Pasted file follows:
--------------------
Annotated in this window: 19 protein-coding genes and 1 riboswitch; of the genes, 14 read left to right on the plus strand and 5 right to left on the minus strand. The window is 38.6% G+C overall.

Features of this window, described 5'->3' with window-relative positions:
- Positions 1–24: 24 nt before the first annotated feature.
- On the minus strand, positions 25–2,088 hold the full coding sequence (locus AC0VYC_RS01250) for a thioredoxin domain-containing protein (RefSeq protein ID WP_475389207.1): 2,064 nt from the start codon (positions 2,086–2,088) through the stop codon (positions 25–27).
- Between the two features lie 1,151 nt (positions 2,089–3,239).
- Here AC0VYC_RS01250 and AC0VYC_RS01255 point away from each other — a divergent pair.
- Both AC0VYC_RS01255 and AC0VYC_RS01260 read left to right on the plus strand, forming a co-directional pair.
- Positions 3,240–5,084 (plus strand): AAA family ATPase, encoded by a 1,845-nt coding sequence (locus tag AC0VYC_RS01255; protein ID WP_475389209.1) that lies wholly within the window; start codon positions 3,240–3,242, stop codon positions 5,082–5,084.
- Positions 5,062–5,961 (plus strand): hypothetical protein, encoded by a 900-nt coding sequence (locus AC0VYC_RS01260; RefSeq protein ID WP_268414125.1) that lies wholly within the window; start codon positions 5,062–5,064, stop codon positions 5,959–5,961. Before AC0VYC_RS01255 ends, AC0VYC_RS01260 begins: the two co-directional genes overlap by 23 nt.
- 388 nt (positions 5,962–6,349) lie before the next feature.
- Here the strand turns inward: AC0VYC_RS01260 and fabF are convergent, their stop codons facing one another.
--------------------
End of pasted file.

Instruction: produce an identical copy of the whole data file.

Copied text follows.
Annotated in this window: 19 protein-coding genes and 1 riboswitch; of the genes, 14 read left to right on the plus strand and 5 right to left on the minus strand. The window is 38.6% G+C overall.

Features of this window, described 5'->3' with window-relative positions:
- Positions 1–24: 24 nt before the first annotated feature.
- On the minus strand, positions 25–2,088 hold the full coding sequence (locus AC0VYC_RS01250) for a thioredoxin domain-containing protein (RefSeq protein ID WP_475389207.1): 2,064 nt from the start codon (positions 2,086–2,088) through the stop codon (positions 25–27).
- Between the two features lie 1,151 nt (positions 2,089–3,239).
- Here AC0VYC_RS01250 and AC0VYC_RS01255 point away from each other — a divergent pair.
- Both AC0VYC_RS01255 and AC0VYC_RS01260 read left to right on the plus strand, forming a co-directional pair.
- Positions 3,240–5,084 (plus strand): AAA family ATPase, encoded by a 1,845-nt coding sequence (locus tag AC0VYC_RS01255; protein ID WP_475389209.1) that lies wholly within the window; start codon positions 3,240–3,242, stop codon positions 5,082–5,084.
- Positions 5,062–5,961 (plus strand): hypothetical protein, encoded by a 900-nt coding sequence (locus AC0VYC_RS01260; RefSeq protein ID WP_268414125.1) that lies wholly within the window; start codon positions 5,062–5,064, stop codon positions 5,959–5,961. Before AC0VYC_RS01255 ends, AC0VYC_RS01260 begins: the two co-directional genes overlap by 23 nt.
- 388 nt (positions 5,962–6,349) lie before the next feature.
- Here the strand turns inward: AC0VYC_RS01260 and fabF are convergent, their stop codons facing one another.